Learning an instrument at any age can be a rewarding experience. However, it does come with some challenges. Like anything, if you want to do it well, practice is vital. Some of us are more musically inclined than others.
Learning isn’t just fun; there are lots of benefits to it too, including:
- Boosts creativity
- Improves memory
- Encourages patience and understanding
- Reduces stress
- Develops social skills
So if you’re looking to take up a new instrument, where do you start? Take a look at these handy tips to take the next step:
Set a Realistic Goal
Unless you’ve got some unknown musical talents, you’re not going to be able to play something well on your first try. Not having patience, in the beginning, is why many people fall at the first hurdle. Also setting realistic goals is another issue. An essential part of learning something new is knowing what you want to achieve and when you want to achieve it. We know nothing happens overnight, but looking at short and long term goals is essential to make progress. You may want to master a particular song or get to the position to take an exam. Whatever the objective, start small and adjust the goals to make it more achievable.
Start with Something Simple
There’s no point in starting with something challenging because this can lead to giving up quickly when you don’t master it. Choose a piece of music that is manageable and learn slowly to get the basics down.
Get Comfortable with Your Instrument
Everyone has a way of playing their instrument, and it should be set up for how you feel comfortable playing it. However, that doesn’t mean you need to fork out for an expensive new piece of kit to get started. Getting a feel for it often means you can buy something secondhand to give you more confidence. There is a range of instruments available from used saxophones to drum kits that are perfect for a beginner.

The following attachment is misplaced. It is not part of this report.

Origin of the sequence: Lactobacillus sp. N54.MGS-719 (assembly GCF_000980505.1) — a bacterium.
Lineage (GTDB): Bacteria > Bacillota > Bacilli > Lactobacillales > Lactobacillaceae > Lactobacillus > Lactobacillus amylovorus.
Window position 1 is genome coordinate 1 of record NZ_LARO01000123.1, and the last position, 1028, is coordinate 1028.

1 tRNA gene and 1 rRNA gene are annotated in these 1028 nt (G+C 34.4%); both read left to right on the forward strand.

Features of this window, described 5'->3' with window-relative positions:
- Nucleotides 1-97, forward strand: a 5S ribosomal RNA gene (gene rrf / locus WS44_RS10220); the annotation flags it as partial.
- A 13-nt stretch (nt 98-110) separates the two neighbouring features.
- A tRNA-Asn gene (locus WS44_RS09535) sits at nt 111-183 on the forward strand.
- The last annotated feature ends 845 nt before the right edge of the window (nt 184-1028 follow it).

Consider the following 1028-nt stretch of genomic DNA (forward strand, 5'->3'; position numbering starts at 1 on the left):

Join a Music Club
Learning in solitude works when you’re trying to get the basics right. However, some people learn well in a group situation. Playing with others gives you a chance for peer-to-peer feedback and offers you the experience of hearing what everything sounds like together. Getting to know others and joining an orchestra can also widen your skillset, and provides opportunities to play to others in a public setting.
The more you practice, the better you’ll get. Music teachers probably say this, hundreds of times, and it’s true. Learning an instrument rarely comes easy, and to become well versed in it, you need to keep practicing to improve your skills and memory. During this process it is a good idea to show others what you have learned and get feedback objectively. There may be elements in the piece that are shaky or still need work, so others will be able to give constructive criticism to help you perfect the piece.